Cold is “Beer as Cold as Your Ex-girlfriend’s Heart”

I came across the above promotion on Durbar Marg back on the 26th of February. Sadly, that kind of casual sexism is flagrant, rampant and accepted — i.e. the norm — in Nepal.

Of course, such casual sexism promotes, engenders, reinforces, perpetuates and supports the highly patriarchal and misogynistic society that we are.

Here’s just ONE example of what that kind of casual sexism, and our society’s misogyny, translates into in our daily lives.

Accompanied by a male friend, I had gone to an office in Kathmandu last winter to interview a man and a woman. The four of us were all seated around kind of a wide rectangular table. My friend and I were on one side, across from the other two — he across from the woman and I from the man.

Not surprisingly, the man started the conversation. He had started his life under really dire circumstances but, to make a long story short, he had managed to not only get a high school diploma but also an advanced degree — a master’s degree!

He talked and talked for about half-an-hour. From time to time I asked him a question here and a question there, as did my friend. Otherwise, of course, we listened, keenly, nodded etc. and basically gave him the respect he deserved as he spoke.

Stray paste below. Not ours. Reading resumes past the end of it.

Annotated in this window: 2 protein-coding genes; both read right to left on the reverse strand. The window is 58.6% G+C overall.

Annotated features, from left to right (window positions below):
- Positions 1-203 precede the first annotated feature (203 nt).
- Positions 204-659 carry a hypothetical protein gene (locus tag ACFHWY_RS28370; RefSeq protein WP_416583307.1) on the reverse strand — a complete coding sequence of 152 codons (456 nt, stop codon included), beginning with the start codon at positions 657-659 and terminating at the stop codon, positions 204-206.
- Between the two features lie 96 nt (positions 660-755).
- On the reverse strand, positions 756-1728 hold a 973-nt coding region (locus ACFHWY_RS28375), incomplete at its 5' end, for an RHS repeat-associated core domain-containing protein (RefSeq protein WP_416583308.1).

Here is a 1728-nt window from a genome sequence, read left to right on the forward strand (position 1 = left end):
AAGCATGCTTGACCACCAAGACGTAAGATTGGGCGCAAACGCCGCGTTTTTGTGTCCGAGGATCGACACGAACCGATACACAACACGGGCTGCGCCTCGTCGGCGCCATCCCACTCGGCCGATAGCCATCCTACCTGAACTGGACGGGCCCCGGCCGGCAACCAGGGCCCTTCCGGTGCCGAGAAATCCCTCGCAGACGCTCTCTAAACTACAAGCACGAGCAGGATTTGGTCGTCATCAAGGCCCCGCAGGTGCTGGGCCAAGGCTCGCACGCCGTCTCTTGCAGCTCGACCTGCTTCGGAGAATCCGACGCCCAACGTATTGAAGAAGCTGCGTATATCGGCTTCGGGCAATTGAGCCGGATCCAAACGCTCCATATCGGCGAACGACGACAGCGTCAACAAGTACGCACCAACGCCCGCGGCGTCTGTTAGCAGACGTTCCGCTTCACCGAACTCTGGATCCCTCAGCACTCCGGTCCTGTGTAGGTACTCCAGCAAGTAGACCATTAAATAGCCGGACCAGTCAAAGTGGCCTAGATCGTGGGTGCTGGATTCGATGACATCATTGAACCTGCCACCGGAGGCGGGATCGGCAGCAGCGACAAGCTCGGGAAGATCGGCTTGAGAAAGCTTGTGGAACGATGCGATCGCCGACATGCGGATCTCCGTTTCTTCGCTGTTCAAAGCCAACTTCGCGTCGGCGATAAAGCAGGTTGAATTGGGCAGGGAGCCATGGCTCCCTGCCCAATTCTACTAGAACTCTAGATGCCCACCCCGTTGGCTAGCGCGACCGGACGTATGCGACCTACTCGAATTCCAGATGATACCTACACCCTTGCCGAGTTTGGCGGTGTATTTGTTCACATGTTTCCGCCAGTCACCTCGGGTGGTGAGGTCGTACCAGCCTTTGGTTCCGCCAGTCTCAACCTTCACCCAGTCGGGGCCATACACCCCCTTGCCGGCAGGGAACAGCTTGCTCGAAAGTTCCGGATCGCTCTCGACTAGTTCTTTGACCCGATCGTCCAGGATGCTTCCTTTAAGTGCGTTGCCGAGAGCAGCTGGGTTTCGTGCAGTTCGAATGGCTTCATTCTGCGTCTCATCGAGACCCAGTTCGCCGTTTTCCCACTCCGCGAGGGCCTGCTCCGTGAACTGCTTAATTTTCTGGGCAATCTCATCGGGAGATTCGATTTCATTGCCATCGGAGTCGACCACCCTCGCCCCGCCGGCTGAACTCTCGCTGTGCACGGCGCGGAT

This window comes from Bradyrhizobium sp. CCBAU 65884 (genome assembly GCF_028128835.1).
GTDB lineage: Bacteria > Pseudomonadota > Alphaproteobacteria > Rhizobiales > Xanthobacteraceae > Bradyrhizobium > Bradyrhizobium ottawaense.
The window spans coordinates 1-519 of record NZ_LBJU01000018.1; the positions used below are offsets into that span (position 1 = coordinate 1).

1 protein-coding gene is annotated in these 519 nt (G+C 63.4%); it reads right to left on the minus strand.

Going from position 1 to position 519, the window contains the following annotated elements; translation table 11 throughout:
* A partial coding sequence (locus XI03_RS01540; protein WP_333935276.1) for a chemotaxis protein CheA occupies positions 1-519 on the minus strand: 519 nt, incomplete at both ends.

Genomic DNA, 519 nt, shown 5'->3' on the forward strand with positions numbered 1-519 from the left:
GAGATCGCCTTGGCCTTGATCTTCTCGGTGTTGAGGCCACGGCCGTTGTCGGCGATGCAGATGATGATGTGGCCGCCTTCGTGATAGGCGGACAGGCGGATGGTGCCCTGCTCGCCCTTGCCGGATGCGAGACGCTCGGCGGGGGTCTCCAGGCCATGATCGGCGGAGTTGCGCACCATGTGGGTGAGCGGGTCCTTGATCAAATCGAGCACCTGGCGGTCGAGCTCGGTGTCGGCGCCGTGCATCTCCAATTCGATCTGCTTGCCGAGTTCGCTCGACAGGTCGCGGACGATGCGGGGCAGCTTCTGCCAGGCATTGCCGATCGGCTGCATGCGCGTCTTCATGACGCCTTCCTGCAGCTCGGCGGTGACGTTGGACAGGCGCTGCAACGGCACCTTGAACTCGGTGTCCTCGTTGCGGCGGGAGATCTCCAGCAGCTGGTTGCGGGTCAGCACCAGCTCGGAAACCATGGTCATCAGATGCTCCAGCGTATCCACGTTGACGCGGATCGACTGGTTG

When he was done, I addressed the woman and through my body language — I faced her and looked her in the eyes etc. — I let her know that it was her turn to speak.

Incredibly, let alone do anything like what I had done, let alone pay attention to what she started saying, let alone feign interest in what she started saying, when she was into her second or third sentence my friend and the man started talking to each other!

I don’t remember which of the two started it but, of course, that’s besides the point.

Let me remind you — again — that they were diagonally across just as the women and I were. I was listening to her and the only other two people in the room — both men — talked over her as if she did not even exist, as if they couldn’t hear a word of what she was saying!

I was gobsmacked!

I actually had to ask them to stop talking and listen to her, that it was her turn to speak and ours to listen.